Debate Club

Marijuana Regulation Works and Prohibition Fails

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A majority of Americans espouse ending America's nearly century-long, failed experiment with cannabis prohibition and replacing it with a system of limited legalization and regulation. Recent national polls by Gallup, Rasmussen, The Huffington Post, and Angus Reid show that more Americans now support legalizing the adult use of cannabis than support maintaining its prohibition. In two states, Colorado and Washington, ballot measures to allow for the limited possession and distribution of cannabis by adults are ahead in the polls by double digit leads. In Colorado, pot is more popular than either of the two leading presidential candidates.

Come November 7, voters in one, if not two, U.S. states will have decided in favor of legally regulating cannabis. Why? The answer is clear: regulation works; prohibition fails.

Since 1965, the FBI reports that U.S. law enforcement have made over 22 million arrests for marijuana violations. Yet cannabis consumption and the public's access to pot remain undeterred. Cannabis prohibition financially burdens taxpayers, encroaches upon civil liberties, engenders disrespect for the law, impedes upon legitimate scientific research into the plant's medicinal properties, and disproportionately impacts communities of color.

[Read the U.S. News Debate: Should Welfare Recipients Be Tested for Drugs?]

It's time to stop stigmatizing and criminalizing tens of millions of Americans for choosing to consume a substance that is safer than either tobacco or alcohol.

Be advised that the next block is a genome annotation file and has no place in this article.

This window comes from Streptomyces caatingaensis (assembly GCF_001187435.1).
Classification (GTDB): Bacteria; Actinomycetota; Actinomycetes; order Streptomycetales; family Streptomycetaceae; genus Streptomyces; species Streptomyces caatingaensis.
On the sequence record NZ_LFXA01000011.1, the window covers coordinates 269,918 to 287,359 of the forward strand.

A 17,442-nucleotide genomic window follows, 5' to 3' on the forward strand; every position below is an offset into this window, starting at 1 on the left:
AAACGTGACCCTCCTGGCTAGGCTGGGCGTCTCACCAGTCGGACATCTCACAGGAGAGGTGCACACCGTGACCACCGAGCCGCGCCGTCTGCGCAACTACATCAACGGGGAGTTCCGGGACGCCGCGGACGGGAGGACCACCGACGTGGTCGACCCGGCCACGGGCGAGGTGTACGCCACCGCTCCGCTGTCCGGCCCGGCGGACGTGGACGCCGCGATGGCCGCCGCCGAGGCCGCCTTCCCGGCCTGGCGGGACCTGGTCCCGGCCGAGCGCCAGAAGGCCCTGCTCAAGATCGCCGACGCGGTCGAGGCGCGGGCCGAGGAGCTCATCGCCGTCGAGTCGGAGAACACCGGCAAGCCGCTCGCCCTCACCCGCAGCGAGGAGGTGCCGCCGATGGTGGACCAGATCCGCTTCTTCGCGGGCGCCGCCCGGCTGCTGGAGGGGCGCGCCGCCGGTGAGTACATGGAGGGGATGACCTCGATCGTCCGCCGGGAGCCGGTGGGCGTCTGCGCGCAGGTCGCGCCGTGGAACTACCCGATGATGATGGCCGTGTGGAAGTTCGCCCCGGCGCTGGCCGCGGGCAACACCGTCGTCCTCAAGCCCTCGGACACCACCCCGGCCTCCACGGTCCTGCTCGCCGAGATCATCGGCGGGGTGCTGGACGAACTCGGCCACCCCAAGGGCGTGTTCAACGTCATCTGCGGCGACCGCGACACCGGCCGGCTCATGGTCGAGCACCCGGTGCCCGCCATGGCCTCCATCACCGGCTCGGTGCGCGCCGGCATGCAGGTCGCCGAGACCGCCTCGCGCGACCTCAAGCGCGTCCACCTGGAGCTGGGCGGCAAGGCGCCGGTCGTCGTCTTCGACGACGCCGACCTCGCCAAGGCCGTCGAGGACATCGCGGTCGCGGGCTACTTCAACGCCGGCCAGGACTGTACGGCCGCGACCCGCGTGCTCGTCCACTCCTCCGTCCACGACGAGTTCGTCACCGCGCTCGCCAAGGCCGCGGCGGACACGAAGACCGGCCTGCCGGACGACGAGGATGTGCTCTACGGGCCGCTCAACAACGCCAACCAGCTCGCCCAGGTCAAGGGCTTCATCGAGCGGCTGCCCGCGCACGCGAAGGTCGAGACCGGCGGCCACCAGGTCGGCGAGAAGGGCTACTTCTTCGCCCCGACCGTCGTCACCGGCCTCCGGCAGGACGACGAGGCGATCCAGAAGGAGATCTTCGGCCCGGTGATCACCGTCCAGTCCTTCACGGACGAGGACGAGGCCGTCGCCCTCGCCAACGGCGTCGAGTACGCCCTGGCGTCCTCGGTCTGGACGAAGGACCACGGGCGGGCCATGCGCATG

How much safer? A 2009 study estimated that health-related costs per user are eight times higher for drinkers of alcoholic beverages—and more than 40 times higher for tobacco smokers—than they are for those who consume cannabis.

Inhaling cannabis temporarily alters a person's mood and may pose other potential risks to health. However, a pragmatic regulatory framework that allows for limited, licensed production and sale of cannabis to adults—but restricts use among young people—would best reduce risks associated with its use or abuse. Just look at America's contemporary experience with tobacco, a legally marketed but deadly recreational drug. Teen use of cigarettes has recently fallen to its lowest levels in decades. Conversely, young people's self-reported use of cannabis is rising and has now surpassed the number of teens consuming tobacco. Why the disparate trends? Simple. In short, it's legalization, regulation and public education—coupled with the enforcement of age restrictions—that most effectively keeps mind-altering substances out of the hands of children.

Paul Armentano

About Paul Armentano Deputy Director of the National Organization for the Reform of Marijuana Laws

Tags
health care
marijuana
alcohol
drugs
smoking and tobacco

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